In regards to COVID-19, Elder aims to rescind mask and vaccine mandates. Furthermore, the Republican provocateur supports recreational drug use and supports school vouchers. Elder supports LGBTQ+ rights.
Democrat, Real Estate agent, and Youtuber Kevin Paffrath occupies 10% on replacement polls, rendering him third in the race. Paffrath is running on a platform of a “Future School” model, wherein Californians will be able to attend the aforementioned “Future School” — a blend of college, a trade school, and high school — for free and with a $2,000 stipend for those 18 years and older.
“Future Schools” are aimed to create a hiring pipeline and reduce crime through access to debt-free alternatives to California residents. The schools are intended to cooperate with local small and medium businesses. Paffrath’s model will be integrated with the criminal system, allowing inmates to attain an education and gain employment to avoid repeat incarceration.
Paffrath believes that the rise in cost and the lagging supply of housing in California to be a primary concern. The candidate suggests streamlining housing construction to two million homes in four years and invoking Emergency Powers to establish emergency housing in an attempt to combat homelessness with the help of the National Guard.
Lastly, Paffrath wishes to legalize gambling, pave more public and toll roads to tackle traffic congestion, eliminate income tax on the first $250,000 earned, invest in tech-based detection and response solutions to wildfires, and intends on vlogging while in office to boost transparency.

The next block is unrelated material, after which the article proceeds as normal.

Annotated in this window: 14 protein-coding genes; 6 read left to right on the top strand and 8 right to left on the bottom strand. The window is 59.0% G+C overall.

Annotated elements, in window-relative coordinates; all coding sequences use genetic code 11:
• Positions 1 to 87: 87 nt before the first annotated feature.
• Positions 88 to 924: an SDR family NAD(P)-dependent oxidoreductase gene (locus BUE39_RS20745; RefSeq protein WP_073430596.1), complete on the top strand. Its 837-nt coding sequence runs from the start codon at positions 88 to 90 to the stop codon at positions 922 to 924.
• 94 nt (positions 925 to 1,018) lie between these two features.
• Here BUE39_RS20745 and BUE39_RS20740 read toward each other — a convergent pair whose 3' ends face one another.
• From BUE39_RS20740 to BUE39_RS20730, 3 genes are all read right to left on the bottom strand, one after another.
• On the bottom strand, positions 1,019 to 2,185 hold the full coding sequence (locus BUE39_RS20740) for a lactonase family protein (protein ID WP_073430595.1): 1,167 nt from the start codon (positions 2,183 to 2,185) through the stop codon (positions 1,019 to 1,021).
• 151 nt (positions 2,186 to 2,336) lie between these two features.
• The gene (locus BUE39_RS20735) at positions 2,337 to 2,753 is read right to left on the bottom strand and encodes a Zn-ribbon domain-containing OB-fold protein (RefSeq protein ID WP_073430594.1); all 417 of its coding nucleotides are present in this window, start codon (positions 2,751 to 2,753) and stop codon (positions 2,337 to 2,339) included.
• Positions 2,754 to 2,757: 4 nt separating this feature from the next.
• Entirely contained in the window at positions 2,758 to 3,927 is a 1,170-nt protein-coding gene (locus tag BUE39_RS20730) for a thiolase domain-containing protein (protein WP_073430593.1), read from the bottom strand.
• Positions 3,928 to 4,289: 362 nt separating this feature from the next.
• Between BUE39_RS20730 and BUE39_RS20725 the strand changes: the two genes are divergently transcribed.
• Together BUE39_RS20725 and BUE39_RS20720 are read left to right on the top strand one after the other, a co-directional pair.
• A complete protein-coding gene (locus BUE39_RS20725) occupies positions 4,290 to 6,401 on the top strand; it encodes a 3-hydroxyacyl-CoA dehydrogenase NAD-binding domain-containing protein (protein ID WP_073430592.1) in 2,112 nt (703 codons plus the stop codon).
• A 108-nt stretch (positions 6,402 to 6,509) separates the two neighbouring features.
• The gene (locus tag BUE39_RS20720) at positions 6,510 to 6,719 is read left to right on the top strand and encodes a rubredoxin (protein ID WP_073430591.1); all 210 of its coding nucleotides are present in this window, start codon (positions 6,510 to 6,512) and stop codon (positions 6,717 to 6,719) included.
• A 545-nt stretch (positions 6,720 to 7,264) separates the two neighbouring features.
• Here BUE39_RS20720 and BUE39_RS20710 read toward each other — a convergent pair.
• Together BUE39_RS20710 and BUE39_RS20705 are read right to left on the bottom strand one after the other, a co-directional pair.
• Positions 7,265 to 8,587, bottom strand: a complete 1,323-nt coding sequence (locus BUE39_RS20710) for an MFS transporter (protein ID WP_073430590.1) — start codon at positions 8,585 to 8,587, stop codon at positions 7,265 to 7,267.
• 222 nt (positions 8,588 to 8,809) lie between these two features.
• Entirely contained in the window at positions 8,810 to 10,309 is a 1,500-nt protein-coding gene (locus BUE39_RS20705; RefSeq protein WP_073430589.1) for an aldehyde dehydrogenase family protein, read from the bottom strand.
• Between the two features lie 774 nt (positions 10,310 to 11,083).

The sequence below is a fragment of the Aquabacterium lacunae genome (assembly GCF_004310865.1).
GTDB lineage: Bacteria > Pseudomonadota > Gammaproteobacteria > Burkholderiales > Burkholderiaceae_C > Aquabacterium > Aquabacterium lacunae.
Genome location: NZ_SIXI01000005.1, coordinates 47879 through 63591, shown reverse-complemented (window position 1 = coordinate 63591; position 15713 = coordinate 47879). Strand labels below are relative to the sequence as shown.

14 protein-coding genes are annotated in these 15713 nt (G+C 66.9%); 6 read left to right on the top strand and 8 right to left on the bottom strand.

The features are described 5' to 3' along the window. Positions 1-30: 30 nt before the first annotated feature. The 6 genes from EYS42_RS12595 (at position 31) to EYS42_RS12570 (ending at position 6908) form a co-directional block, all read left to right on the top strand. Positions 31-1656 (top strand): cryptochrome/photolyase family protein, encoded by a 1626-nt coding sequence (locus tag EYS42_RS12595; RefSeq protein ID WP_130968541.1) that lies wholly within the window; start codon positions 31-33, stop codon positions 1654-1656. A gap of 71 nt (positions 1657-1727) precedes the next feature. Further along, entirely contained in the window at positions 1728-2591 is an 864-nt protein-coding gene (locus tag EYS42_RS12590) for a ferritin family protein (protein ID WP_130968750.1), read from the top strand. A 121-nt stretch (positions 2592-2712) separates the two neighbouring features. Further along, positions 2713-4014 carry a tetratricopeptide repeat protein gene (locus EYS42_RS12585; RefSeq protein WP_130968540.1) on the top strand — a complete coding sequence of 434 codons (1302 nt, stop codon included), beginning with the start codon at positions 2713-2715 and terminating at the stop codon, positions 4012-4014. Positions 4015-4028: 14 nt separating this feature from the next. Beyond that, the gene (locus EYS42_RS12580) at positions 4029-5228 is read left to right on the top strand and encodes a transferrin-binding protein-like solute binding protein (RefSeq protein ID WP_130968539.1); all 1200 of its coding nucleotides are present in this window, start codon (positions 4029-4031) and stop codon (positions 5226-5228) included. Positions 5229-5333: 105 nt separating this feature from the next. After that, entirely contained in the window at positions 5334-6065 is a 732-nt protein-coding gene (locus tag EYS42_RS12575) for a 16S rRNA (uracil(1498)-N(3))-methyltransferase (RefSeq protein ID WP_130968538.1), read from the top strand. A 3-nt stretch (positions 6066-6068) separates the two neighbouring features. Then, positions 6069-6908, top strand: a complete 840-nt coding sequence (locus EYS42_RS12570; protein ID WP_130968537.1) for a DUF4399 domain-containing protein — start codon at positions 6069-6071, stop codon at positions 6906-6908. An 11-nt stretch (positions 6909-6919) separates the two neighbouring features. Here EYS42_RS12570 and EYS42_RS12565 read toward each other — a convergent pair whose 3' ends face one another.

Former Republican Gov. John Cox, the fourth major candidate, boasts 4% of voter support on replacement polls. Cox promises to cut state income tax by 25%, abolish the “sanctuary state” by contributing to the construction of the U.S.-Mexico border wall, and address homelessness with a “treatment-first” strategy, requiring treatment of the homeless with mental illness and substance abuse issues prior to designating housing, as well as implementing a harsher policy of police crackdowns on public camping and public use of narcotics.
In response to rising housing demand and inadequate supply, Cox wishes to expedite the building permit process for private construction firms and adjust existing zoning regulations to spur construction of new housing. Moreover, Cox’s strategy to counter the recent droughts is to erect more desalination plants and reservoirs.
The candidate opposes mask mandates, seeking to prioritize vaccination among those 65 years and older, eliminate vaccine and testing requirements for teachers, and encourage social distancing and mask wearing to reopen schools.
Democracy enshrines the tradition of knowledge-seeking and questioning the established norms. Hence, it is always helpful to remind ourselves of the platform of all the running candidates and affirm (or reconsider) our choice for Governor. With this, I hope to have acquainted you, the reader, with the candidates and inspired you to vote this Sept. 14.